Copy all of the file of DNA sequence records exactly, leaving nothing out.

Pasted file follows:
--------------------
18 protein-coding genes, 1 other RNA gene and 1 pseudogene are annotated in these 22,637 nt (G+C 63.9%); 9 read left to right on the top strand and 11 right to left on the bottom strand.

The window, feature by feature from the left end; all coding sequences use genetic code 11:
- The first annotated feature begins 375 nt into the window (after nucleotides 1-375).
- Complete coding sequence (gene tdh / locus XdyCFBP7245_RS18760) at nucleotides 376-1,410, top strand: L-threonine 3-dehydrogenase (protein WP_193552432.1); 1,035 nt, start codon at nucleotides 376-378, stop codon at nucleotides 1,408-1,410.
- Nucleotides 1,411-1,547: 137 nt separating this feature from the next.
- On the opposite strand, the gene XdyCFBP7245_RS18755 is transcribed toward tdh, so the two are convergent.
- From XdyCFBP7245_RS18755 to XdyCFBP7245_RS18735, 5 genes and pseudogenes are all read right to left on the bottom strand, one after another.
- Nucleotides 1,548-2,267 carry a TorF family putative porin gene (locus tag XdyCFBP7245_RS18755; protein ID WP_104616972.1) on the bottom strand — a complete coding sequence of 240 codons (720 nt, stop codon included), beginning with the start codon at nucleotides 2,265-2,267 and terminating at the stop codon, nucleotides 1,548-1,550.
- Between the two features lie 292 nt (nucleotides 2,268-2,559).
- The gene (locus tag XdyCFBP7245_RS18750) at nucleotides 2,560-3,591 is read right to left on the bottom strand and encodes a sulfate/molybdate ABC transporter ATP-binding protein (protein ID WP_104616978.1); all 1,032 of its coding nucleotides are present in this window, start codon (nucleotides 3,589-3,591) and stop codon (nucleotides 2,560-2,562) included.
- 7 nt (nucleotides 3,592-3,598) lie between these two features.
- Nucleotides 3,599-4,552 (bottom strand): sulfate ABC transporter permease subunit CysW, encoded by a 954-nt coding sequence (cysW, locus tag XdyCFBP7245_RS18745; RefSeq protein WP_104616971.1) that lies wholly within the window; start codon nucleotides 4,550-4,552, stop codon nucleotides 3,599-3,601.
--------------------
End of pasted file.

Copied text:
18 protein-coding genes, 1 other RNA gene and 1 pseudogene are annotated in these 22,637 nt (G+C 63.9%); 9 read left to right on the top strand and 11 right to left on the bottom strand.

The window, feature by feature from the left end; all coding sequences use genetic code 11:
- The first annotated feature begins 375 nt into the window (after nucleotides 1-375).
- Complete coding sequence (gene tdh / locus XdyCFBP7245_RS18760) at nucleotides 376-1,410, top strand: L-threonine 3-dehydrogenase (protein WP_193552432.1); 1,035 nt, start codon at nucleotides 376-378, stop codon at nucleotides 1,408-1,410.
- Nucleotides 1,411-1,547: 137 nt separating this feature from the next.
- On the opposite strand, the gene XdyCFBP7245_RS18755 is transcribed toward tdh, so the two are convergent.
- From XdyCFBP7245_RS18755 to XdyCFBP7245_RS18735, 5 genes and pseudogenes are all read right to left on the bottom strand, one after another.
- Nucleotides 1,548-2,267 carry a TorF family putative porin gene (locus tag XdyCFBP7245_RS18755; protein ID WP_104616972.1) on the bottom strand — a complete coding sequence of 240 codons (720 nt, stop codon included), beginning with the start codon at nucleotides 2,265-2,267 and terminating at the stop codon, nucleotides 1,548-1,550.
- Between the two features lie 292 nt (nucleotides 2,268-2,559).
- The gene (locus tag XdyCFBP7245_RS18750) at nucleotides 2,560-3,591 is read right to left on the bottom strand and encodes a sulfate/molybdate ABC transporter ATP-binding protein (protein ID WP_104616978.1); all 1,032 of its coding nucleotides are present in this window, start codon (nucleotides 3,589-3,591) and stop codon (nucleotides 2,560-2,562) included.
- 7 nt (nucleotides 3,592-3,598) lie between these two features.
- Nucleotides 3,599-4,552 (bottom strand): sulfate ABC transporter permease subunit CysW, encoded by a 954-nt coding sequence (cysW, locus tag XdyCFBP7245_RS18745; RefSeq protein WP_104616971.1) that lies wholly within the window; start codon nucleotides 4,550-4,552, stop codon nucleotides 3,599-3,601.